The Runcible Cat   Come, hear the tail of a Runcible cat;
The Grandfather pawsed, while he
Trimmed the clause of the Runcible cat
Who purr pussed to sail on the sea.

He told of a Runcible cat that sailed
In a Runcible boat with a bird,
But the grandchild frowned, and said to him,
This cat's tail is really absurd.

He wondered aloud of a Runcible moon.
And Runcible quinces ill flavoured with minces
Neath the Runcible light of the moon.
The moon, the silvery Runcible moon.

And he spoke to the child of a Runcible wood,
And a pig with a Runcible ring
But the little girl said, "It is clear that the thing
Is all muddled up with the spoon, the spoon,
The original Runcible spoon."

"You forgot as you told me this Runcible tail"
Said the Runcible grand child to me,
"That their Runcible boat with it's Runcible sail
Was adrift on a Runcible sea."

"But it is certainly NOT a Runcible cat,
His purr puss was honest and clear.
It was only a simple Runcible spoon,
That was dreamed of by dear Mister Lear."

Envoi. What a Runcible word for a poet to find.
It rings day and night in my Runcible mind.

New readers please consult "The Owl and the Pussy Cat."

                                                                                by Edward Lear.

  The Tail of the Runcible Cat - part 2

The little girl said to her dear Grandad
"Your tail of a Runcible cat
And a bird and a boat, and a glad piggy wig
Who sold, very willing.
His nose ring, for one shilling
And, you remembered the Runcible sand
On the distant shores of a far foreign land
And a pottage of honey
And lots of money
All stirred by a Runcible spoon, a spoon,
The original Runcible spoon."

"Now I," said the child, "have a tale as good,
Of how these Runcibles danced in the wood
To the Runcible pussycats fiddle
They danced all night to the hi diddle diddle
'Neath the light of the silvery moon
And the Runcible cow you overlooked
In a moment of Runcible glee
Jumped out of the wood and over the moon,
And the little dog Runcible, laughed to see
That Runcible dish with the spoon."

The Grandfather praised the little girls rhyme
And patted the golden head.
"But there are more," the little girl said
"Of such Runcible tails to tell,
Or have you exhausted your Runcible wit
With just one? There are others as well."

"What of the Runcible cat who went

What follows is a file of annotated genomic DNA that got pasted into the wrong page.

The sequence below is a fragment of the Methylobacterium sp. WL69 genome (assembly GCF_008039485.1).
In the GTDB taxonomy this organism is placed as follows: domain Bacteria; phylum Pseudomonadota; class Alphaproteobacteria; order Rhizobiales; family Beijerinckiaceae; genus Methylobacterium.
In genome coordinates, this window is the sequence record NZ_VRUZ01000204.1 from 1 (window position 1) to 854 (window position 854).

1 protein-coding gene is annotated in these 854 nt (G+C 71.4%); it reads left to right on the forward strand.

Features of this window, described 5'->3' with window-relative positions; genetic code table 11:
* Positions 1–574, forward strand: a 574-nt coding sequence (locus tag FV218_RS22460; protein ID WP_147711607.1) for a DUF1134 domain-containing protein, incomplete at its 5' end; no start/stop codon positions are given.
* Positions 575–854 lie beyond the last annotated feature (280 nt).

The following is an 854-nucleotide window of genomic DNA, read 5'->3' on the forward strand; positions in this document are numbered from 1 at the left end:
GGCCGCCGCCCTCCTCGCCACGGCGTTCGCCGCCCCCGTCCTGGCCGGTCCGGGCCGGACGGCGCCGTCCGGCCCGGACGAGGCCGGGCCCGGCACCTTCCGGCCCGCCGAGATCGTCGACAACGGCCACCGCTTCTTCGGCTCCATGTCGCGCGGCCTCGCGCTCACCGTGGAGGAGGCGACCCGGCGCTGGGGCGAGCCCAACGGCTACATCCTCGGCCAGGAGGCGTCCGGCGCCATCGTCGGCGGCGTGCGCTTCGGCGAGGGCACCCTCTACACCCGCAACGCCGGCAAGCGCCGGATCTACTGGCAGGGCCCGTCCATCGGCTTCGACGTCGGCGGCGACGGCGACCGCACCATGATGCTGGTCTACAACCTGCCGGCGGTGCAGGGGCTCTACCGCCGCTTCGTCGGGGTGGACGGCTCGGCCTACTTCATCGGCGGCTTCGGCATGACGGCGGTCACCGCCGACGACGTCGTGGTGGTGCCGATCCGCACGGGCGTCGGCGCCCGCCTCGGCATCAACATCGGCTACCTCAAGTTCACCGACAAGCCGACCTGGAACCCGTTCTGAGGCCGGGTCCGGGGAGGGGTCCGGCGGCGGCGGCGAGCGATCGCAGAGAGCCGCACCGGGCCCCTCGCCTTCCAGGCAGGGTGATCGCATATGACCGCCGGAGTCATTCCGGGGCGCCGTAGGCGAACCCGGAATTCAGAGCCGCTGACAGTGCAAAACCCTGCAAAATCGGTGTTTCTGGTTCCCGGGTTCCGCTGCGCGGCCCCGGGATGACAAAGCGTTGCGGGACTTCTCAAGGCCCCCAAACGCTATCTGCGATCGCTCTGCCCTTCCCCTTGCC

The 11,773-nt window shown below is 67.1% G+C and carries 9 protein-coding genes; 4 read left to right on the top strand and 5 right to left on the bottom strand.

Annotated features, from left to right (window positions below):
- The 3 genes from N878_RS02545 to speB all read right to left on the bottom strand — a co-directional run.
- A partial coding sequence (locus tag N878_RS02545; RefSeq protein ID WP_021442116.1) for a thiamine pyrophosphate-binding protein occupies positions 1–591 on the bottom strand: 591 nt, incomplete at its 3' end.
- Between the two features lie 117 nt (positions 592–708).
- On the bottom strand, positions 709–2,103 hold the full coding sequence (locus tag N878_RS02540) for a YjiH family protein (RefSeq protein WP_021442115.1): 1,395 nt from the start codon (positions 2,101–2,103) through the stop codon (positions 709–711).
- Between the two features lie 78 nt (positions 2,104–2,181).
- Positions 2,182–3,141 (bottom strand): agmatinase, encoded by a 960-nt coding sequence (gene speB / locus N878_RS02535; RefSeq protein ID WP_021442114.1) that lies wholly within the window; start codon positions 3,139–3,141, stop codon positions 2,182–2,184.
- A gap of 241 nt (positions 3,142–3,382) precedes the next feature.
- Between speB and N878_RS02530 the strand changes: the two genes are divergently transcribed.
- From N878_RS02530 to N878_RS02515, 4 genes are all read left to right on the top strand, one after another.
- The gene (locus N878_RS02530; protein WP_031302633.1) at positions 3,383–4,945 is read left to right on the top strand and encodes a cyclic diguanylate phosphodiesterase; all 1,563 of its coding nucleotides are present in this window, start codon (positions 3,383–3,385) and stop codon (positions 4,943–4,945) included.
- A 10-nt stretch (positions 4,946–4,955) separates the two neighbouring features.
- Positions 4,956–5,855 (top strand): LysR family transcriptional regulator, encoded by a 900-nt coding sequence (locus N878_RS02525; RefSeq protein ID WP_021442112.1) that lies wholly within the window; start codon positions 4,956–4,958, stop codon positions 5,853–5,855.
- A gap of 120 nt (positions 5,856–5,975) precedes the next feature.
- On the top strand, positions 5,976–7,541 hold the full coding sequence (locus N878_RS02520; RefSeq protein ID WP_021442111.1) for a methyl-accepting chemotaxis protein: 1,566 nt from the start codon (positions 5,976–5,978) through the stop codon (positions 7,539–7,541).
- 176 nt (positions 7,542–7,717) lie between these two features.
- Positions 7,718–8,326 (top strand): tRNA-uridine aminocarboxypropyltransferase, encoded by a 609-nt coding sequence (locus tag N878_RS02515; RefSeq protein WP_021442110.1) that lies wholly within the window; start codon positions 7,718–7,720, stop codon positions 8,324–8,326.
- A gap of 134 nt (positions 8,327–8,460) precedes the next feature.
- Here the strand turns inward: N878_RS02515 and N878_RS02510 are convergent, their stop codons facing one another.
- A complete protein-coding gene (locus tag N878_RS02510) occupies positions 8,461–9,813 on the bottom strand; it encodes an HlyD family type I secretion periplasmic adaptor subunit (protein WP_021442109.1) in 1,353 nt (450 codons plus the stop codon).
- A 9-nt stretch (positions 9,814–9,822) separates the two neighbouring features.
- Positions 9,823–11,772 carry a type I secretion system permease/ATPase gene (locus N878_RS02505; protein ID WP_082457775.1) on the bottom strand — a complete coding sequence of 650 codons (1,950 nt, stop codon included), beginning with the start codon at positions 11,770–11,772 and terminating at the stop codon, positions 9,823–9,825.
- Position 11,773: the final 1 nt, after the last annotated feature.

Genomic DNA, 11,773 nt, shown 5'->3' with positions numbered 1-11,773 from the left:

To London to look at the Queen?
And the pussycat put down the well
And Puss-in-Boots with the Runcible hat
And good Dick Whittington's Runcible cat
And other fine cats we have seen?"

"What of the cats that Eliot knew,
Ask Old Gumbie cat to mention a few.
And Mister Mistoffeles and Gus
And Skimbleshanks and the Runcible crew
And others he wrote about, just for us."

"For a Runcible joke, some Catastrophes,
And Catalogues and other cat-isms,
And the bad wickid cat and the Runcible pigeons,
And Runcible Big Cats in their legions."

"And that Runcible puss
Whose coat was so warm
And the Kats of Kilkenny
Who came to great harm."

"And Alice's cat who was only a grin
A Runcible joke to count her in."

"And what of the witches cats that fly
On Runcible broomsticks, black in the sky,
And the feral cat with the Runcible fur
But perhaps we are catty to speak of her."

"And common street cats when all else fails,
Shopcats and farmcats catch Runcible rats
And grey Manx cats without any tales
And Silver Tabbies and Tortoiseshell cats."

"Siamese Browns and Blue Burmese.
And plenty of others more fancy than these,
Safe in the house in the armchair curled
The Runcible cats from around the world."

The little girl frowned, "I know there are more,
But enough is enough as I've mentioned before,
Dear Grandad, this list hardly starts to tell
All the cats that the mouse's wanted to bell."

"Dear child," the Grandfather said to the girl,
You have put my old head in a Runcible whirl,
It is clear from your list there is much to do
With so many cats tails wanting review."

"So child, it is clear to me that you,